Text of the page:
MeDIP-Sequencing (MeDIP-Seq)

determine genome-wide DNA methylation patterns

This service is not available at this time.

The reliable identification of differential DNA methylation is important for researchers interested in biomarker identification, as well as for those trying to understand the basis of disease, drug mechanism of action or environmental influences on epigenetics. To help speed research in these areas, Active Motif now offers MeDIP-Seq as an end-to-end, genome-wide epigenetic service to identify differentially methylated regions.

The MeDIP-Seq Service includes:

Customers submit purified DNA, frozen tissues or cell pellets, then we:

  1. Prepare the sample.
  2. Perform MeDIP with a 5-mC mAb.
  3. Amplify the enriched DNA sample.
  4. Perform Next-Gen sequencing.
  5. Analyze the data and deliver it to the customer.

To learn more, please give us a call or send us an Epigenetic Services Information Request. You can also download Active Motif’s Epigenetic Services Profile.


How does MeDIP-Seq work?

In MeDIP-Seq, a highly specific antibody that recognizes 5-methylcytosine is used to immunoprecipitate sonicated genomic DNA, resulting in the enrichment of genomic regions that are methylated. Because 5-methylcytosine antibody binds only to methylated cytosines in the context of single-stranded DNA, the DNA must be denatured prior to immunoprecipitation. As a result of denaturation the enriched DNA can not be processed for Next-Gen sequencing using the typical sequencing library generation protocols, as these require adaptor ligation to double-stranded DNA. This problem is circumvented by ligating the Next-Gen sequencing adaptors to genomic DNA prior to the immunoprecipitation. Following MeDIP, the enriched regions can be directly amplified with Next-Gen sequencing compatible primers. Unique alignment of the sequence tags across the genome reveals the regions of DNA methylation.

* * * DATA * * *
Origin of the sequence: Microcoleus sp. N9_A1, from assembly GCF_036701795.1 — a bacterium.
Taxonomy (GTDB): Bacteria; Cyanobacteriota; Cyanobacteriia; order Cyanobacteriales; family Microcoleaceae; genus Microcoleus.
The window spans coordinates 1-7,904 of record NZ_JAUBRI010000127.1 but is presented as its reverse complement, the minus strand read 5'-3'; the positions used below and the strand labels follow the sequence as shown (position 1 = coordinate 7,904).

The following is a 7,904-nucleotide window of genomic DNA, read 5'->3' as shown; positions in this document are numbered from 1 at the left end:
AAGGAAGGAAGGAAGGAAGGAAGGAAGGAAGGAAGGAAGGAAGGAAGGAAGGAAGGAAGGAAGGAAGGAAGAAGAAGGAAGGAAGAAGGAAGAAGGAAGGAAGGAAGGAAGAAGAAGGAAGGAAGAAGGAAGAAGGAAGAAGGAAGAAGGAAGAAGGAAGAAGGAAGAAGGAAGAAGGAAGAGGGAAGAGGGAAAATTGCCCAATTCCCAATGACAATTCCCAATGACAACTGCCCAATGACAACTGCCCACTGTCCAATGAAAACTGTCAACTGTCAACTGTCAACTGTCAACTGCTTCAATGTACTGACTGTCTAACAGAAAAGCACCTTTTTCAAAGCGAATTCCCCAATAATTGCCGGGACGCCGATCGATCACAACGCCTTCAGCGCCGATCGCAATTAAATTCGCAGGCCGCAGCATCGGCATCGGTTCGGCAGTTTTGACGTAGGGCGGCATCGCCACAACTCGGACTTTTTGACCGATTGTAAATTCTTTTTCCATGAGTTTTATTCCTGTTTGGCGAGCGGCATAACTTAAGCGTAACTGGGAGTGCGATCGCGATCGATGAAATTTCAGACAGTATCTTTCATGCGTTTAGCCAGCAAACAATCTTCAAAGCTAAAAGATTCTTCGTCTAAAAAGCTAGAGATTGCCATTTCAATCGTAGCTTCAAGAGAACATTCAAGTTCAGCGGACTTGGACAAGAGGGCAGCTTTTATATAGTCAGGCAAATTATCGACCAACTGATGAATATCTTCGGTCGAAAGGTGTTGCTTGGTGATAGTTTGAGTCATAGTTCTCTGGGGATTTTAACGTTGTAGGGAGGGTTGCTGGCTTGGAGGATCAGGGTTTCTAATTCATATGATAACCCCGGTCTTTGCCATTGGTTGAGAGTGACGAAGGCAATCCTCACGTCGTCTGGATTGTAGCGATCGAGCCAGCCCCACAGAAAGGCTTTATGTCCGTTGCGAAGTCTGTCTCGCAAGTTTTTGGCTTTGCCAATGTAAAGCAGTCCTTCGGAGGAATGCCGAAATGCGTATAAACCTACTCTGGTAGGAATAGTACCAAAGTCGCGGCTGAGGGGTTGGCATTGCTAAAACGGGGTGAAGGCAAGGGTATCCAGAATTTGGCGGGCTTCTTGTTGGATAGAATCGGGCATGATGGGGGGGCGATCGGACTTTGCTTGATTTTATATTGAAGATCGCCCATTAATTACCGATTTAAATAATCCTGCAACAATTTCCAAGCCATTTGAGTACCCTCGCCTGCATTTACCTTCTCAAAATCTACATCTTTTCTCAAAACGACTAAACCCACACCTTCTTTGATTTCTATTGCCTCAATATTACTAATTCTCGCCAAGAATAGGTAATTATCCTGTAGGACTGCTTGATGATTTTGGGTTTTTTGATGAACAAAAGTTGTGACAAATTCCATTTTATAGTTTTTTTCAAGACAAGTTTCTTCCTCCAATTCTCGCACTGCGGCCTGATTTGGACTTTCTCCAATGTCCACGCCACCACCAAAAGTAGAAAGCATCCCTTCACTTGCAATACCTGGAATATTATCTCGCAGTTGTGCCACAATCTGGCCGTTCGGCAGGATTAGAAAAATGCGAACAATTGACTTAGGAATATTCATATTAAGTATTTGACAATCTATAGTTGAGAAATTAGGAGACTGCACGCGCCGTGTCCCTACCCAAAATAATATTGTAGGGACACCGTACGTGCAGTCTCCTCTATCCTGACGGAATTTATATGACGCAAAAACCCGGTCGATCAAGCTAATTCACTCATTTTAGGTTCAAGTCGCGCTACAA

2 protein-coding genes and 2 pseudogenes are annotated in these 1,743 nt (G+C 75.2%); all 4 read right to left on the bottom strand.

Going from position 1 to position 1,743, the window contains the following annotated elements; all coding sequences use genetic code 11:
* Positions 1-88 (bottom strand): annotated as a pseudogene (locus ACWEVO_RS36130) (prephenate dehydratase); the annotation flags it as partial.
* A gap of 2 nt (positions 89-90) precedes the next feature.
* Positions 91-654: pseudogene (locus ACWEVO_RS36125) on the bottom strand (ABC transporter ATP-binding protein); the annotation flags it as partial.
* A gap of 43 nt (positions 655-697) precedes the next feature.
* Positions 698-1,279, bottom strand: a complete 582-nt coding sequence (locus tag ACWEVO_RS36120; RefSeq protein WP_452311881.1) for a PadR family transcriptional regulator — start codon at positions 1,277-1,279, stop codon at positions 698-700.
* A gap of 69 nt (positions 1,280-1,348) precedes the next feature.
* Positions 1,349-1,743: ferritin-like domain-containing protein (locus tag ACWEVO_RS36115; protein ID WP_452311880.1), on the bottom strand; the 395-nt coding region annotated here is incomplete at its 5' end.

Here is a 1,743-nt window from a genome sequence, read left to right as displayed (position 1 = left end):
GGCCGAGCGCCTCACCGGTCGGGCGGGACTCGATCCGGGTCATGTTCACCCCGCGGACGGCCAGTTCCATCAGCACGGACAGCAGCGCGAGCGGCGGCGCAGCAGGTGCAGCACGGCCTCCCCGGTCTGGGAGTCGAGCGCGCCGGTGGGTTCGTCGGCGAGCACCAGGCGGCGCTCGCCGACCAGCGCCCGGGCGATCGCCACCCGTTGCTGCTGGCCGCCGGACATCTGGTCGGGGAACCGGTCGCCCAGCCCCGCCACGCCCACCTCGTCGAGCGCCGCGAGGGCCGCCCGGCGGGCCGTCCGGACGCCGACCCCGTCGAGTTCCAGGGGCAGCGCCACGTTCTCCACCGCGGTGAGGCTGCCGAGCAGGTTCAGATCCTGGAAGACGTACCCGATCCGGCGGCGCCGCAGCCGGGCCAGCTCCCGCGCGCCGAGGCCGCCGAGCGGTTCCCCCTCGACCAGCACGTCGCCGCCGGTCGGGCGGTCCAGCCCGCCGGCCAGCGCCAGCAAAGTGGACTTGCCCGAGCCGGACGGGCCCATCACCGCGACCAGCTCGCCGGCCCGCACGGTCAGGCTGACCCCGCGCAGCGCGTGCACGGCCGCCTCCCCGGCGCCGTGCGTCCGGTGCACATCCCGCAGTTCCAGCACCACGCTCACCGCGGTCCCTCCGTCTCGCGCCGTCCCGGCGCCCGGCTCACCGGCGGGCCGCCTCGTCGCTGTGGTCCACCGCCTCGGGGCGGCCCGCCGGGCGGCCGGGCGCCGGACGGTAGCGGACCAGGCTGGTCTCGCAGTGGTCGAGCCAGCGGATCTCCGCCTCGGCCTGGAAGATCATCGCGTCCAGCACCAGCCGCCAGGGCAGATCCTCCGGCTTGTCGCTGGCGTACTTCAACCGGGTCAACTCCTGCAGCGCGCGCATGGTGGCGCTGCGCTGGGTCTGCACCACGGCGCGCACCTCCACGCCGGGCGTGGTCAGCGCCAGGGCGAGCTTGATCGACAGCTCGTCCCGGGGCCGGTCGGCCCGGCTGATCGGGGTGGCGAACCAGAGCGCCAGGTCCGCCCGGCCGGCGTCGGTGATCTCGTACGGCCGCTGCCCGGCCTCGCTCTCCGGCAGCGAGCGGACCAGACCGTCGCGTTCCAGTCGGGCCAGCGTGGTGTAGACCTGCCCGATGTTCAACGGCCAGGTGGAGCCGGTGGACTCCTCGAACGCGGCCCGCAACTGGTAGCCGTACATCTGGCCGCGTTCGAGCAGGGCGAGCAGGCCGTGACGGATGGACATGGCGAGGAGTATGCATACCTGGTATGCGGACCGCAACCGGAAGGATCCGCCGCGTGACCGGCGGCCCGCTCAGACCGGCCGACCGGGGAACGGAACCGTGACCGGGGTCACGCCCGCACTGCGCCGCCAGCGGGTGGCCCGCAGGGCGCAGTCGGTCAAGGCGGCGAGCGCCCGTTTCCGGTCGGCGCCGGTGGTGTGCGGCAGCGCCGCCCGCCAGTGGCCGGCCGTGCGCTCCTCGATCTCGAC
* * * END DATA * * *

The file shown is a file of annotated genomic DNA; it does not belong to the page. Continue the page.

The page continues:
MeDIP-Seq data generated by Active Motif Epigenetic Services correlate well with that in published, publicly available data set

Results from Active Motif’s MeDIP-Seq Service correlate well with published MeDIP results.

This image shows a 30 Kb region on chromosome 13. The top panel is data from a published, publicly available data set while the bottom was produced by Active Motif’s MeDIP-Seq Service. Overlaid gray peaks show CpG density across the region.

MeDIP-Seq advantages

Several methodologies exist that can detect DNA methylation on a genome-wide scale. Whole genome bisulfite sequencing is the most comprehensive, providing single base resolution across the entire genome. However, it requires sequencing of the entire genome, which is extremely expensive. Reduced Representation Bisulfite Sequencing (RRBS) also yields single base resolution, but it only interrogates 10% of all CpGs and it is more heavily biased toward CpG-rich regions than any other technique. This is not necessarily an advantage as most CpG islands are unmethylated, and because there is growing interest and focus on regions with lower CpG density. MeDIP-Seq coverage is not as biased toward high CpG density and in theory can interrogate all regions across the genome. The expanded genomic coverage of MeDIP-Seq compared to RRBS increases the likelihood of identifying differentially methylated regions in multi-sample studies.

MeDIP-Seq data generated by Active Motif Epigenetic Services compared to CpG density and to Reduced Representation Bisulfite Sequencing (RRBS)

MeDIP-Seq data compared to CpG density and RRBS.

MeDIP-Seq was performed using 2 µg of DNA from human PBMCs. Methylation peaks were mapped across the genome and the image is zoomed in to look at the ADCY1 gene. The middle panel shows good correlation of MeDIP signal (purple bars) with CpG density (overlaid gray peaks) indicating that MeDIP covers most CpG sites across the ADCY1 gene. RRBS data is shown at the top as blue bars; the coverage is limited to only a few regions.

Search our database of customer publications that have used our MeDIP-Seq services.